Two years into the COVID-19 pandemic, physicians and other health care workers are burned out, exhausted and demoralized — not least because of escalating harassment.
Last year, protesters across Canada gathered outside hospitals to decry public health measures such as proof-of-vaccination mandates. And tactics targeting physicians — both in person and online — have included misogynistic and racist bullying, stalking, even death threats.
Dr. Don Klassen, a family physician in rural Manitoba, says it’s the worst treatment of health care workers he’s seen in 40 years of practice. “[It’s] the first time I’ve had it suggested to me that somebody would put a gun to my head,” he told the Winnipeg Free Press.
In November, the CMA called for urgent federal legislation to protect workers from such bullying and harassment.
“What we need right now is not the ignorance and hate of a small minority, but the kindness, patience and goodwill that most Canadians continue to demonstrate.”
— Dr. Katharine Smart, CMA president
Bill C-3 — An Act to amend the Criminal Code and the Canada Labour Code — took effect Jan. 16.
How common is it for physicians to experience harassment?
The preliminary results from the CMA’s 2021 National Physician Health Survey found that more than 75% of physicians — you read that right — have experienced intimidation, bullying or harassment in the workplace.
More than one-third of physicians reported experiencing these issues at least a few times a month, with the harassment being more pronounced for women.
And abuse follows doctors beyond the physical workplace. According to a recent survey published by JAMA Internal Medicine, nearly one-quarter of respondents reported being personally attacked on social media in 2019. Here, too, a disproportionate number of women reported being targets of harassment.
For all targets, the impact was significant: those who experienced consistent harassment reported emotional distress and fear.
Aren’t there already anti-bullying laws?
Physicians are protected by the same legislation as everyone else, meaning they can report harassment, intimidation and threats to the police. But some doctors say a bigger shield is needed. As Toronto physician Dr. Naheed Dosani told CBC News:
“When our governments make policy choices that don’t stand with the science and health workers, they leave us vulnerable with no cover, with targets on our backs. It’s like the Wild, Wild West out here — we are on our own.”
What was the CMA’s case for Bill C-3?
Violence and abuse against health care workers didn’t start with the pandemic. In 2015, the CMA General Council passed a resolution calling on the federal government to make it “a specific criminal offence to assault health care providers performing their duties.”
But the recent escalation of threats levelled against health care workers, the same people who are caring for the public in the midst of the crisis, has underscored the need for immediate action.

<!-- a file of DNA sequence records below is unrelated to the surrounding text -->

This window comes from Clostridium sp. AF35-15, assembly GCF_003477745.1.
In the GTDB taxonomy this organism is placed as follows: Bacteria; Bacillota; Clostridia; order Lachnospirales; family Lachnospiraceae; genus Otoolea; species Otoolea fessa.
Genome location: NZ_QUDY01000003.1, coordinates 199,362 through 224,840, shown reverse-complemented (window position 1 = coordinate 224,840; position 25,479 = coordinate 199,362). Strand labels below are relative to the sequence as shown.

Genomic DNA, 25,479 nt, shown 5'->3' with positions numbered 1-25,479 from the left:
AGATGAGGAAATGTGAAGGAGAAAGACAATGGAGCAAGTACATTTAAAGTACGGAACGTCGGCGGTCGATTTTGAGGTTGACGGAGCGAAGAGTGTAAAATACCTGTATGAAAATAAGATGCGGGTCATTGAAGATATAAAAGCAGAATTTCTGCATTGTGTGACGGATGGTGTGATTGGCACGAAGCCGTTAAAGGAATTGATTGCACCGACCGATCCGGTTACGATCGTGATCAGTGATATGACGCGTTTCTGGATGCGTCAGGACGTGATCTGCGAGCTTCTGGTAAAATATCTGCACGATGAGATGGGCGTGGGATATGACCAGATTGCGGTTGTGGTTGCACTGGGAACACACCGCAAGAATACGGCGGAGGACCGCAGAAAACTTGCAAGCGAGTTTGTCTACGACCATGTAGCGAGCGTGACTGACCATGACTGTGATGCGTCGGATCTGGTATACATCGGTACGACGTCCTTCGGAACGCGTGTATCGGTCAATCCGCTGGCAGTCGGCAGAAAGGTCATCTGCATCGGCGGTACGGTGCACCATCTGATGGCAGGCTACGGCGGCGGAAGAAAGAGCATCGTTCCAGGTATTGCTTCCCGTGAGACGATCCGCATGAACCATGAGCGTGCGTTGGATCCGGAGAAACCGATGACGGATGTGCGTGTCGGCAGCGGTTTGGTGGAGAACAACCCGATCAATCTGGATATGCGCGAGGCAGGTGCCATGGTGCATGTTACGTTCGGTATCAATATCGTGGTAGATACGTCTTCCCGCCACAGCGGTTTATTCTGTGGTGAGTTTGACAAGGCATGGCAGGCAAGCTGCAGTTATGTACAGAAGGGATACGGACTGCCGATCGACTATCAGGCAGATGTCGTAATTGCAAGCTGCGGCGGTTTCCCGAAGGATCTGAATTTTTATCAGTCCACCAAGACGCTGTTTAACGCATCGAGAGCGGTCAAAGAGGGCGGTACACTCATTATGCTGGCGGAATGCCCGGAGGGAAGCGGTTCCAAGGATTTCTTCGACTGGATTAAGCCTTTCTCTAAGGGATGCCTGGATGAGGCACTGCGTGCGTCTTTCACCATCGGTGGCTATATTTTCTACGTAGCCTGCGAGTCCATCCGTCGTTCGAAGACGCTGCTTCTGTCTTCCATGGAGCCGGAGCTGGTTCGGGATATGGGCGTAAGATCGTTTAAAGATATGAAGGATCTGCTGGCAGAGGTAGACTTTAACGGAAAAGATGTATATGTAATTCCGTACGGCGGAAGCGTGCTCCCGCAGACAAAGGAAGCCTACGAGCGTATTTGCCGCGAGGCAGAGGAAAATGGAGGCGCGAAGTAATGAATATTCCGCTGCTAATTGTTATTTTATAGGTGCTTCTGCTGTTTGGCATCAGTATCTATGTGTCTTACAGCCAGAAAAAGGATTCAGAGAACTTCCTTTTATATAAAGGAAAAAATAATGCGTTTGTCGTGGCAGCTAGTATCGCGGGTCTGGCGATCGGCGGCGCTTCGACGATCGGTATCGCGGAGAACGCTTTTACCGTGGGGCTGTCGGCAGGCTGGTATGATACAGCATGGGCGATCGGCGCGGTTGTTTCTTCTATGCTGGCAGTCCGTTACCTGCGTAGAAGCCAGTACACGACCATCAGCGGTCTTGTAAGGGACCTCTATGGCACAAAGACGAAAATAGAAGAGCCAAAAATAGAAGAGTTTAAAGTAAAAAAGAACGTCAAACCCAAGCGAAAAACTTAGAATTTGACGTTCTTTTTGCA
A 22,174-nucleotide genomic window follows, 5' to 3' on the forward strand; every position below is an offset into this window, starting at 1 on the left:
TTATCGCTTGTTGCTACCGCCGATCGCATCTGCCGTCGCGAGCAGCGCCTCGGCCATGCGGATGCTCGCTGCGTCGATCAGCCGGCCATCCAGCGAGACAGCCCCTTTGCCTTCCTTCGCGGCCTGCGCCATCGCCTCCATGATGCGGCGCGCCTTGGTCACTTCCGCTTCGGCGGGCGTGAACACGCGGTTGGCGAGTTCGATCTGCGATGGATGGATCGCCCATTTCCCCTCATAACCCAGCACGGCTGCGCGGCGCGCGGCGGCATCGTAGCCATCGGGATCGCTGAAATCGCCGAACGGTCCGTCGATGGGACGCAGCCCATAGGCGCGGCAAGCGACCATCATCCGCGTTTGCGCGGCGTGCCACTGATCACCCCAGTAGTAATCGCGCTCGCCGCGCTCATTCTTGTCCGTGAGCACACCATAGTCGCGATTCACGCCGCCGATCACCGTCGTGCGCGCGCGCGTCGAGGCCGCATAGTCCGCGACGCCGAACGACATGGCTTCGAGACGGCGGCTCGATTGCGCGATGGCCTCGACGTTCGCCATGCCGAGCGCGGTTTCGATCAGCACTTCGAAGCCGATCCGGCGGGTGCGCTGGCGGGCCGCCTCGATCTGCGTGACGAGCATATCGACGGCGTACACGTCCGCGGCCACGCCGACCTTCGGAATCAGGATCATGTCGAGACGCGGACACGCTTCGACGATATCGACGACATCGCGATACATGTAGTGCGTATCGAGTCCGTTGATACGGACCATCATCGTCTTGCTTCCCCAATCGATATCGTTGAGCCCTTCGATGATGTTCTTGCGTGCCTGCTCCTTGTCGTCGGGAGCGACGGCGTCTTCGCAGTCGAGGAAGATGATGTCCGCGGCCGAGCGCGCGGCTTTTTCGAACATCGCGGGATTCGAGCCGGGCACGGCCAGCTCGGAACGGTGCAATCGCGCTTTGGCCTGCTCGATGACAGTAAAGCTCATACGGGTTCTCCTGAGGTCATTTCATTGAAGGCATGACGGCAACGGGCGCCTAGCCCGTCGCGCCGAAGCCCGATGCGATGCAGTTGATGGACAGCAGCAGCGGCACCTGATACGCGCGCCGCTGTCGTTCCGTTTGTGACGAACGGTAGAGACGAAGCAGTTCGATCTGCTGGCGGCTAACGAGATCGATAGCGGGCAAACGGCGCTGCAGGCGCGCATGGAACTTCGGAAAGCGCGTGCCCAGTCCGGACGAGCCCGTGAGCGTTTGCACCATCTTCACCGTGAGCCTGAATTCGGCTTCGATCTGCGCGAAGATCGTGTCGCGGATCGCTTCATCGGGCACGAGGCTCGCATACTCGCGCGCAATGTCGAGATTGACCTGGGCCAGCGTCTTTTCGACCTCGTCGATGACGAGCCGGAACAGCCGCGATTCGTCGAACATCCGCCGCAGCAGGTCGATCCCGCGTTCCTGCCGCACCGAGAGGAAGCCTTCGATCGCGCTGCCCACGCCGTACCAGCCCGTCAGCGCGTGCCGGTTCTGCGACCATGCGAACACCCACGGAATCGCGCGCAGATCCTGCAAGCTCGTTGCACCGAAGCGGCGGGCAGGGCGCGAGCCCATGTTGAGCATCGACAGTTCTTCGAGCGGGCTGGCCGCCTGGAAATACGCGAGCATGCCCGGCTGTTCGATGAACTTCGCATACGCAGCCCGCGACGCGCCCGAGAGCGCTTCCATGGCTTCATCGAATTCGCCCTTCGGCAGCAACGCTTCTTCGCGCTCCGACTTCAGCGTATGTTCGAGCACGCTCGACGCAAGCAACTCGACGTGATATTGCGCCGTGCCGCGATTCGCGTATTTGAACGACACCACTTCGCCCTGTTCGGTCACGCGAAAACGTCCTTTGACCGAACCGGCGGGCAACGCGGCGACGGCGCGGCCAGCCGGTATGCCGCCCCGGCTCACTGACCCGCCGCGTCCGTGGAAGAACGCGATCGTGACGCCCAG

In a parliamentary submission addressed to federal Justice Minister David Lametti on Nov. 16, Dr. Smart explained:
“The very individuals who have endured difficult personal sacrifices to deliver care for Canadians, in some cases risking their lives for patients, are now enduring threats online and in health care settings as they seek to continue to care for patients and advocate for public health measures. I have personally received such threats.
Every health care worker has a right to a safe and healthy work environment; yet, too many of my colleagues have been threatened and now fear for their safety.”
How will Bill C-3 make a difference for physicians?
This bill outlines enhanced protections for health care workers under Canada’s Criminal Code including two new offences:
- It is illegal to use fear to stop a health care worker or those who assist them from performing their duties, or to prevent a person from obtaining health services.
- It is illegal to obstruct any person from accessing health facilities.
Those convicted of these offences could face up to 10 years in prison. The legislation also states that offences targeting health workers can be used as aggravating factors during sentencing.
As of today,— Seamus O'Regan Jr (@SeamusORegan) January 16, 2022
It is illegal to intimidate doctors
It is illegal to intimidate nurses
It is illegal to intimidate patients,
It is illegal to obstruct them from providing care or receiving it.
This law was passed unanimously in the House of Commons, and it comes into force today. pic.twitter.com/A53E52p2ho
What else can be done to protect health care workers from harassment?
There has been a wave of support for targets of aggression on social media. When the owner of a right-wing media outlet offered a “$5,000 bounty” for any video footage of Dr. Dosani breaking COVID-19 protocols, Twitter exploded with #IStandWithDrDosani posts.
A bounty has been issued on @NaheedD because he dared to advocate for public safety amidst a pandemic. Do we all agree that intimidation and hate towards healthworkers is unacceptable? Show support and get #IStandWithDrDosani trending.— Birgit Umaigba RN, MEd (@birgitomo) December 21, 2021
This is despicable, targeted and violent.— Michael Warner (@drmwarner) December 21, 2021
I hope that my fellow physicians, politicians of all stripes and anyone who cares about goodness and human decency condemns this in the strongest possible way. pic.twitter.com/Q43ooiftCU
Too often, though, what’s missing is equally strong support from social media platforms themselves. Although some aggressive posts have been removed, there are calls for expanded action from companies like Twitter to protect the health advocates and experts providing vital expertise — for free — to their users.
If you are a physician who needs support, the CMA has resources to help through the Physician Wellness Hub. The 24/7 Wellness Support Line is also available for physicians, medical learners and their immediate families.